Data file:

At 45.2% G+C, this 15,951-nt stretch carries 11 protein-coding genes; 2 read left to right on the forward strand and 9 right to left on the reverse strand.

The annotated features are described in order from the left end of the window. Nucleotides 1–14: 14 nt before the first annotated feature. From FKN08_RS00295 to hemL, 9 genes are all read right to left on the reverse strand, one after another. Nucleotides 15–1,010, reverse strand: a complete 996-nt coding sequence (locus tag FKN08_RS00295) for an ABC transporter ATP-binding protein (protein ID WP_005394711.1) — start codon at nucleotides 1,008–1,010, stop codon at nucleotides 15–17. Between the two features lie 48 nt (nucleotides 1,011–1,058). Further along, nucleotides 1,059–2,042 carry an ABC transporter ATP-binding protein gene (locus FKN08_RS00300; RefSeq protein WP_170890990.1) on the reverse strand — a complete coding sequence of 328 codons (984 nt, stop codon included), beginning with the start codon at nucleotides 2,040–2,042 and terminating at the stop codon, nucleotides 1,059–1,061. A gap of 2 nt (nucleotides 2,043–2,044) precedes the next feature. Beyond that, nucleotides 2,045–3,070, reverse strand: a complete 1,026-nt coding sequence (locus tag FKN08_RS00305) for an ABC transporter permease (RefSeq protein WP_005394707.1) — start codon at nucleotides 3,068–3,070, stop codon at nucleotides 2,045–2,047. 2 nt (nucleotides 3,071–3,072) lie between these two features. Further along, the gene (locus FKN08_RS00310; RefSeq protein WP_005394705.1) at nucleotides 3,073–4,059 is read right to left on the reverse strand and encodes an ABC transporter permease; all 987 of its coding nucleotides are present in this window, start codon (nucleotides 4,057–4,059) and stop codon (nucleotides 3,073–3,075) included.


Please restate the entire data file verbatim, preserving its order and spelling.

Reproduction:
At 45.2% G+C, this 15,951-nt stretch carries 11 protein-coding genes; 2 read left to right on the forward strand and 9 right to left on the reverse strand.

The annotated features are described in order from the left end of the window. Nucleotides 1–14: 14 nt before the first annotated feature. From FKN08_RS00295 to hemL, 9 genes are all read right to left on the reverse strand, one after another. Nucleotides 15–1,010, reverse strand: a complete 996-nt coding sequence (locus tag FKN08_RS00295) for an ABC transporter ATP-binding protein (protein ID WP_005394711.1) — start codon at nucleotides 1,008–1,010, stop codon at nucleotides 15–17. Between the two features lie 48 nt (nucleotides 1,011–1,058). Further along, nucleotides 1,059–2,042 carry an ABC transporter ATP-binding protein gene (locus FKN08_RS00300; RefSeq protein WP_170890990.1) on the reverse strand — a complete coding sequence of 328 codons (984 nt, stop codon included), beginning with the start codon at nucleotides 2,040–2,042 and terminating at the stop codon, nucleotides 1,059–1,061. A gap of 2 nt (nucleotides 2,043–2,044) precedes the next feature. Beyond that, nucleotides 2,045–3,070, reverse strand: a complete 1,026-nt coding sequence (locus tag FKN08_RS00305) for an ABC transporter permease (RefSeq protein WP_005394707.1) — start codon at nucleotides 3,068–3,070, stop codon at nucleotides 2,045–2,047. 2 nt (nucleotides 3,071–3,072) lie between these two features. Further along, the gene (locus FKN08_RS00310; RefSeq protein WP_005394705.1) at nucleotides 3,073–4,059 is read right to left on the reverse strand and encodes an ABC transporter permease; all 987 of its coding nucleotides are present in this window, start codon (nucleotides 4,057–4,059) and stop codon (nucleotides 3,073–3,075) included.